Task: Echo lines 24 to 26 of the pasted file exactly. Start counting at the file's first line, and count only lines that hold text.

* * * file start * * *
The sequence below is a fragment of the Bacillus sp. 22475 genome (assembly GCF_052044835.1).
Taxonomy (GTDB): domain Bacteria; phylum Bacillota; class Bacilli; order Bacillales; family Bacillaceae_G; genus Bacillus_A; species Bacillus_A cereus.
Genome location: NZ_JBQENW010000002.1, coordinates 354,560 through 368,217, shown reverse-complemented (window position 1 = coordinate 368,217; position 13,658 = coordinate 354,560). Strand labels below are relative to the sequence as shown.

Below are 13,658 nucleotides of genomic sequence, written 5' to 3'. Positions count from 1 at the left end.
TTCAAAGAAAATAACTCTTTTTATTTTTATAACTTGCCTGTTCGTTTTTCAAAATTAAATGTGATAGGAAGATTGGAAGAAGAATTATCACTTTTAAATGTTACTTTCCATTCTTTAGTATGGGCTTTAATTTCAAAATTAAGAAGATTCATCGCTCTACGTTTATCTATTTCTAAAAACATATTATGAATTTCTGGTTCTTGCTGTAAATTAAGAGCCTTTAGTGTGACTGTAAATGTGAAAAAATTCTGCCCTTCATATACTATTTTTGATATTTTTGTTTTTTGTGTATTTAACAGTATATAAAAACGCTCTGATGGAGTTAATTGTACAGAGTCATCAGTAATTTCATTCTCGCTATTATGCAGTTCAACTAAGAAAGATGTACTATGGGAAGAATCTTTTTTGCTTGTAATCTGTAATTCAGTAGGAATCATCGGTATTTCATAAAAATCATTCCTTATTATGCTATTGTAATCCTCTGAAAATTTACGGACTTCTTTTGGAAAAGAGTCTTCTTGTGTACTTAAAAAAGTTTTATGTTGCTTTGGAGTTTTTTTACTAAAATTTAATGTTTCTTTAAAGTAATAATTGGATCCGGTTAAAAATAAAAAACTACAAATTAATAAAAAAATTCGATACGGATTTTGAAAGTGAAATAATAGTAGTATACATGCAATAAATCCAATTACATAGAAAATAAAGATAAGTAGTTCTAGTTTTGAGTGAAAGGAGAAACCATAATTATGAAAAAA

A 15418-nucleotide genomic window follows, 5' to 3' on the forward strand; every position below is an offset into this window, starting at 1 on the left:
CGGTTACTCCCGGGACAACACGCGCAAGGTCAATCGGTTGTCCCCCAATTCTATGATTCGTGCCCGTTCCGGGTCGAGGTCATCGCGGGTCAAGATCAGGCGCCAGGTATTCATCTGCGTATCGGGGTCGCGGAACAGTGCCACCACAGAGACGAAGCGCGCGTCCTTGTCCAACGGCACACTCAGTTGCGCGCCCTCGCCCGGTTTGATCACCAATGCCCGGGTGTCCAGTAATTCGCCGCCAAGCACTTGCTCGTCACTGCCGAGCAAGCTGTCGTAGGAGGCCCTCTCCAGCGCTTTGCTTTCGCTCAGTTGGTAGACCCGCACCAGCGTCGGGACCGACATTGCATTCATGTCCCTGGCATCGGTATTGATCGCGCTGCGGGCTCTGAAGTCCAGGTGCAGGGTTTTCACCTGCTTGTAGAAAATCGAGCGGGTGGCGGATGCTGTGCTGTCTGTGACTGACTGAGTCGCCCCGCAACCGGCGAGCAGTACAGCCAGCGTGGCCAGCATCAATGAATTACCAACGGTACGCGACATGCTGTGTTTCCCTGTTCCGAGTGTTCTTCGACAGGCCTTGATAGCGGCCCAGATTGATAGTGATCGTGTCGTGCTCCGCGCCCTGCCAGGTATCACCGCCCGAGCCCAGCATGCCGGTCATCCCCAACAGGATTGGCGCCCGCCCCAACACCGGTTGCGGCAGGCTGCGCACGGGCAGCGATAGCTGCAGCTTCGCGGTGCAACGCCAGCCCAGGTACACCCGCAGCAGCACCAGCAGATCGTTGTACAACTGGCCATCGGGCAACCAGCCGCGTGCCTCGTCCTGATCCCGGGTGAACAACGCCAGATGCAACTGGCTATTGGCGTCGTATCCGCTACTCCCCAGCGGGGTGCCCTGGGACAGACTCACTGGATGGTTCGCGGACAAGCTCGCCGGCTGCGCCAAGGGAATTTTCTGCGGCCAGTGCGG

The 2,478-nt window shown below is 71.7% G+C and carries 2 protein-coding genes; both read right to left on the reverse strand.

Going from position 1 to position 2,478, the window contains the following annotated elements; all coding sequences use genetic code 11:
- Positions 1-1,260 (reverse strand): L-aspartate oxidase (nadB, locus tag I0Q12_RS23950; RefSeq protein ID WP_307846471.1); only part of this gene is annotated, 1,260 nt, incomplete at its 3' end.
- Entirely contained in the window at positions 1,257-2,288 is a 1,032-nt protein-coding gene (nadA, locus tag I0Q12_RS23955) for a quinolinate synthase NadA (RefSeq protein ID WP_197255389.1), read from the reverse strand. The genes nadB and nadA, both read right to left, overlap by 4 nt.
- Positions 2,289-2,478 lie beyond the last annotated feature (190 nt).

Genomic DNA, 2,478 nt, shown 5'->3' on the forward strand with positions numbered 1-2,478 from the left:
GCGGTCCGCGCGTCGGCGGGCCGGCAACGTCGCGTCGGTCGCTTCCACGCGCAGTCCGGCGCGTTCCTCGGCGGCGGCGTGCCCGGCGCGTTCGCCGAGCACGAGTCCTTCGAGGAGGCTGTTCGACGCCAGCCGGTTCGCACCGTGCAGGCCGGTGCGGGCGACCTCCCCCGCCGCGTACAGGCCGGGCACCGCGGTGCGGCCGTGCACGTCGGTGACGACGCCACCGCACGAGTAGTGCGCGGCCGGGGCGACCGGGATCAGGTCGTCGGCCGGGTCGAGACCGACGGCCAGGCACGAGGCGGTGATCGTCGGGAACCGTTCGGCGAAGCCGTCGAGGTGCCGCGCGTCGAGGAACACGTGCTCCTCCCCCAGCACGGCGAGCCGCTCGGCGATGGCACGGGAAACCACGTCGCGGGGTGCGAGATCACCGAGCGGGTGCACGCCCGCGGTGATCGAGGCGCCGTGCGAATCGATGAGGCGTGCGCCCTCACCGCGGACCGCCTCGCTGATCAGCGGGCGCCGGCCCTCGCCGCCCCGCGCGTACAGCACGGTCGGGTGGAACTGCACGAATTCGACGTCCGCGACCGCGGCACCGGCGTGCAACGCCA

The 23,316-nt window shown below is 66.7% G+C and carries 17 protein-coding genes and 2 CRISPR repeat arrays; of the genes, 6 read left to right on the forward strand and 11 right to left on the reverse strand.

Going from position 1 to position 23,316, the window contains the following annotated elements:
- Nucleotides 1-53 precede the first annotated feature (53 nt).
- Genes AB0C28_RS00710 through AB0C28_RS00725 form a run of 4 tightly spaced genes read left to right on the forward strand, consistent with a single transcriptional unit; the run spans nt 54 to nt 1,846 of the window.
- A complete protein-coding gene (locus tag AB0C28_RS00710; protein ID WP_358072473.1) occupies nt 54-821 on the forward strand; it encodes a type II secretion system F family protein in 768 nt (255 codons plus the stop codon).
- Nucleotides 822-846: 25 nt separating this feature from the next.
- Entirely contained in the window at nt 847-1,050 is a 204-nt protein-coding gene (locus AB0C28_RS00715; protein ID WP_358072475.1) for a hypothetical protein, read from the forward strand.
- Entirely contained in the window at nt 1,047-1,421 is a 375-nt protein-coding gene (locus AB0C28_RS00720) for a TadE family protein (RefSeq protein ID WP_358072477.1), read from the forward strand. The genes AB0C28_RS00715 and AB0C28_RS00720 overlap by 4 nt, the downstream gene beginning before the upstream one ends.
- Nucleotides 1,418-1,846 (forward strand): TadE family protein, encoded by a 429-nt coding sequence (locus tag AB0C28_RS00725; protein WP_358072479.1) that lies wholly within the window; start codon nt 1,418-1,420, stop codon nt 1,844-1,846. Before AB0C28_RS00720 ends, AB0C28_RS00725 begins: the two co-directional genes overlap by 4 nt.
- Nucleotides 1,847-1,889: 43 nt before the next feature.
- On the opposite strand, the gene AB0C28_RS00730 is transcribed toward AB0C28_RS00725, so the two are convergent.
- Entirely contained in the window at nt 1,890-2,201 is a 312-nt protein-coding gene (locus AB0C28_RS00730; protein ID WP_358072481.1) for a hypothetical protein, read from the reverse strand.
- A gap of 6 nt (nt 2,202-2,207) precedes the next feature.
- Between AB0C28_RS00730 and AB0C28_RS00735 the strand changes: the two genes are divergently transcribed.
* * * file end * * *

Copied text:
- Nucleotides 1,847-1,889: 43 nt before the next feature.
- On the opposite strand, the gene AB0C28_RS00730 is transcribed toward AB0C28_RS00725, so the two are convergent.
- Entirely contained in the window at nt 1,890-2,201 is a 312-nt protein-coding gene (locus AB0C28_RS00730; protein ID WP_358072481.1) for a hypothetical protein, read from the reverse strand.